Sep 24th, 2017, 02:00 PM

Press Play to Start — Part 1: Introduction

By Ofir Ben Dor
Image Credit: Video Games Live/ Marketing & Press/Media Assets
Welcome to the world of video game music.

Many of us have large playlists filled with songs we like to listen to on loop; whether at the gym, while studying or just for fun, we each have music that that puts us in a good mood. Here is a question for you then — is there a piece of video game music on your playlist? Considering that video game music has been around for about as long as video games, is it not strange that its mainstream presence is scarce at best? Beyond the small references which may pop up in movies and TV series and the few notable exceptions (such as the theme of Tetris), the entire industry of video game music has never truly left the medium of video games.

It would be wrong and misleading to say that video game official soundtracks (OSTs) are only known to gamers; in fact there are many live concerts of them — from Video Games Live to Legend of Zelda: Symphony of the Goddess — and some OSTs become more famous than their own video games. Take, for example, the soundtrack to 2015's Undertale that has millions of views on YouTube — even though the game only sold roughly 3 million copies. Toby Fox, the creator and composer of Undertale, even said: "The creative process that went into making the music was awesome. I would say that music was the most fun, seconded by creating the story."

It would be more apt to say that video game soundtracks are underrepresented and underappreciated in mainstream music, and it is a shame. Many composers express how difficult it is to compose music for video games; for example, Petri Alanko, who recently composed 2016's Quantum Break, said that one should not "think it’s easy because 'It’s just game music.' It’s definitely not easier to write for than TV and film." Gary Schyman, composer of the Bioshock franchise, adds to this when he says to:

"First make sure this is something you are very passionate about as you're looking at one of the most competitive industries in the world."

There is a good reason why composing for video games is so difficult, as this short article from GameSound.com put it: "you don’t know when various story elements will actually happen [...] when composing for video games you have to write your music to be flexible, and know how to quickly change from 'wandering around' music to 'battling for your life,' while not sounding obvious or abrupt." Knowing how much effort is used to create these soundtracks, whether they are instrumentals made by synthesizers in the 80s or the large orchestral pieces with vocals of today, and not seeing them receive a much greater appreciation for it outside of the medium is the main reason why these series of articles exist.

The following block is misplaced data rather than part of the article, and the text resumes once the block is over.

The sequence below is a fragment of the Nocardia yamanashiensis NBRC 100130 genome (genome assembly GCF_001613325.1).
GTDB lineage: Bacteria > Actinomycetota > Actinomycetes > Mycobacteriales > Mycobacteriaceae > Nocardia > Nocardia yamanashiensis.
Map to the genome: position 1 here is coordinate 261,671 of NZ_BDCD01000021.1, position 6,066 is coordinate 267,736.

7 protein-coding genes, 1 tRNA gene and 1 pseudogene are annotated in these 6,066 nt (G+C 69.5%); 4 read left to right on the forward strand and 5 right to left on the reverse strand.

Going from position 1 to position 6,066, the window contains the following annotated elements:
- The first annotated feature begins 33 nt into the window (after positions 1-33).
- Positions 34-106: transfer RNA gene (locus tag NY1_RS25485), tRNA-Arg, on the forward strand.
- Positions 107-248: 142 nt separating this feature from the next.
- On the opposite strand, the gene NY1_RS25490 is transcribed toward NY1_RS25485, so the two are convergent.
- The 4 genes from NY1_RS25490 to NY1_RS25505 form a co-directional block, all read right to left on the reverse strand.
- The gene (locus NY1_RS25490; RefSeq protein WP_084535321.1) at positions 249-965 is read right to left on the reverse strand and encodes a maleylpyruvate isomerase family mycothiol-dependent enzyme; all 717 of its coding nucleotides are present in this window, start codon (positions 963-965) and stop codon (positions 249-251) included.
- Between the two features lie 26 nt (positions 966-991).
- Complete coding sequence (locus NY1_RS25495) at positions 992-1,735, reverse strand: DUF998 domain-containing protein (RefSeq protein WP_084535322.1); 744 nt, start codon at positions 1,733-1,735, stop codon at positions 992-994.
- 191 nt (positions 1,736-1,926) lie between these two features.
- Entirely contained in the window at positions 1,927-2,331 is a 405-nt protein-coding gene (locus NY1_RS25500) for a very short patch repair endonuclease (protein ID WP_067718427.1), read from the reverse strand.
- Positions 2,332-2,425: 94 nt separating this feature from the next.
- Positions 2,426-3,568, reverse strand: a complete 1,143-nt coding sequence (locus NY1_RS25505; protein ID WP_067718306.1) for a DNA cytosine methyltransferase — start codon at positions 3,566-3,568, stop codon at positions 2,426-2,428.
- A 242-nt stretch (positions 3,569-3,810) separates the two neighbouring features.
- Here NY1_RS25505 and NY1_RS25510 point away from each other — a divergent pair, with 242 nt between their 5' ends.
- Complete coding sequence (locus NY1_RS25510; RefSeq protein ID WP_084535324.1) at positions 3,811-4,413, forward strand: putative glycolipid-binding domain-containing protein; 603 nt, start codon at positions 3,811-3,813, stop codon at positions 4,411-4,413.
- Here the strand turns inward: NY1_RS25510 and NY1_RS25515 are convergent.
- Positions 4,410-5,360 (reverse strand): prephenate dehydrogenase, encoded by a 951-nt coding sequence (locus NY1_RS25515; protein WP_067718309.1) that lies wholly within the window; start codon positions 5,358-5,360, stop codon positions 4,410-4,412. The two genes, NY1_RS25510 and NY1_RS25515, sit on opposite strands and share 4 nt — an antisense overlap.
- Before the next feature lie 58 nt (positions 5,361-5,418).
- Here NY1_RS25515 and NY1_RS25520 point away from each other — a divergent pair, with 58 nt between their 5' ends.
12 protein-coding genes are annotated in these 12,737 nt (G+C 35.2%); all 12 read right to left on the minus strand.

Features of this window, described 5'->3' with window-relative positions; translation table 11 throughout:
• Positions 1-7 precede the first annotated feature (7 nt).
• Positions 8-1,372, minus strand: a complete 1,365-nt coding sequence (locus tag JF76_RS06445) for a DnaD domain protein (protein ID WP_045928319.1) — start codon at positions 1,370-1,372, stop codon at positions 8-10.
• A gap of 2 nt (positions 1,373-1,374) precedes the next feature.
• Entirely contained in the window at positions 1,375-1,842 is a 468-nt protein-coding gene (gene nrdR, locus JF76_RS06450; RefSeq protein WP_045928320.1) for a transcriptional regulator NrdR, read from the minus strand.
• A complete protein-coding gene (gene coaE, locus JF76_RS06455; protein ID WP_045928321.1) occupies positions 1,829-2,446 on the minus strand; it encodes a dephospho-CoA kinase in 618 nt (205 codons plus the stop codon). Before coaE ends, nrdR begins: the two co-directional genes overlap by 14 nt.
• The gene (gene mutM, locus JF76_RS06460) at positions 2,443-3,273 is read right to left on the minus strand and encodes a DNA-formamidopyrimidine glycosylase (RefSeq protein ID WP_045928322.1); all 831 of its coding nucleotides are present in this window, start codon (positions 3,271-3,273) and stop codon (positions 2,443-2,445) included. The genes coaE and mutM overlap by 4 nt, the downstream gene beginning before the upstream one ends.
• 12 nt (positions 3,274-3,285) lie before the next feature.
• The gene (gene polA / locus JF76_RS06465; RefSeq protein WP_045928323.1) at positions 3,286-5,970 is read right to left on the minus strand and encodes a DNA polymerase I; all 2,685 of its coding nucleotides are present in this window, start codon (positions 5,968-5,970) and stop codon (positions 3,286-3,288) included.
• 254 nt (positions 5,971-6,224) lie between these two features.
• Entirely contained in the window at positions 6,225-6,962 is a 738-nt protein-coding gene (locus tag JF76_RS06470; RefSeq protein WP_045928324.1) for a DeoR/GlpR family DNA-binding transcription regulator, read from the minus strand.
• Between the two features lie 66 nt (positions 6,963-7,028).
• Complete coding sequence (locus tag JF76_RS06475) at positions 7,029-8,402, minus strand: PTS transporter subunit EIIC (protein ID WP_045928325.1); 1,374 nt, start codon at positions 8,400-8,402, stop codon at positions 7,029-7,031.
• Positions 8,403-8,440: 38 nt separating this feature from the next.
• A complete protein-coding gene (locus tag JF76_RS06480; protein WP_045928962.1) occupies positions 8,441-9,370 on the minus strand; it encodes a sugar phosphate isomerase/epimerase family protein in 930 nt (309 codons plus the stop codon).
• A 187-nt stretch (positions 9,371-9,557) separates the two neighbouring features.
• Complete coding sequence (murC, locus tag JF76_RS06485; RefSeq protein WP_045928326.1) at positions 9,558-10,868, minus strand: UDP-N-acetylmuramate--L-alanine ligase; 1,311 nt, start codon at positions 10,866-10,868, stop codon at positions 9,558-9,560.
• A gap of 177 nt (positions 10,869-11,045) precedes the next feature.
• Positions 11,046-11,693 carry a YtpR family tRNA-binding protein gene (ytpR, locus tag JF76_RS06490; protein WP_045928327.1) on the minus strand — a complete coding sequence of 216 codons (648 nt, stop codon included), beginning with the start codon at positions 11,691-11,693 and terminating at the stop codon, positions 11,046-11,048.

One does not need to know and understand video games to enjoy and appreciate their music.

The Music Itself


From: Phoenix Wright: Ace Attorney: Trials and Tribulations (2004). Composer: Noriyuki Iwadare.

The jazzy, calm and melancholic piece above is the main theme of the rival character in the game. Ace Attorney as a series does not have any voice acting (apart from some scenes in the newest games), so in order to better express the characters personality the game relies on its dialogue, simple facial expressions and — most importantly — the music. Most music in video games is created with the purpose of setting mood and atmosphere, some of it (like this piece) is also used to give a character more personality.  The composer of the franchise once expressed his beliefs when it comes to music:

"I personally think it works better when there is a melody that the players can hum to. Humming to it will help the players not get tired of it [...] I believe it's better to get noticed than the music being left unnoticed in the game"

It is important to point out that there is no real, singular, correct theory when it comes to composing soundtracks. One of the greatest things about video game music is the incredible variety in the different styles and genres that find their place in it. While genres like jazz, disco and classical music have practically disappeared from the mainstream — they have found a new home in video games. Not to mention the numerous genre-hybrids that video games have created.

A proof to how large the range of video game soundtracks can be, is found in 2008's Kirby Super Star Ultra — composed by Jun Ishikawa and Hirokazu Ando. On one hand there is Green Greens, a series staple —

It is fun, whimsy and adventurous; the perfect music for the first level. It also tells the player a bit about Kirby himself — while he may be ready for the perils ahead, he is sweet and innocent at heart. Meanwhile on the other hand there is Airship Fortress Kabula — A fast-paced, hectic soundtrack that, while remaining true to the the adventurous tone of Green Greens, is clearly more tense.

Not to mention the chaotic and mechanical, nearly metal, theme of Galacta Knight. All of these come from the same game and are composed by the same two composers.

A great quote by Bénédicte Ouimet, music supervisor at Ubisoft Montreal, explains exactly why video game music is so great:

"It helps create a link between the game developers’ intentions and the players’ experiences [...] even if we don’t necessarily notice the music, we feel it"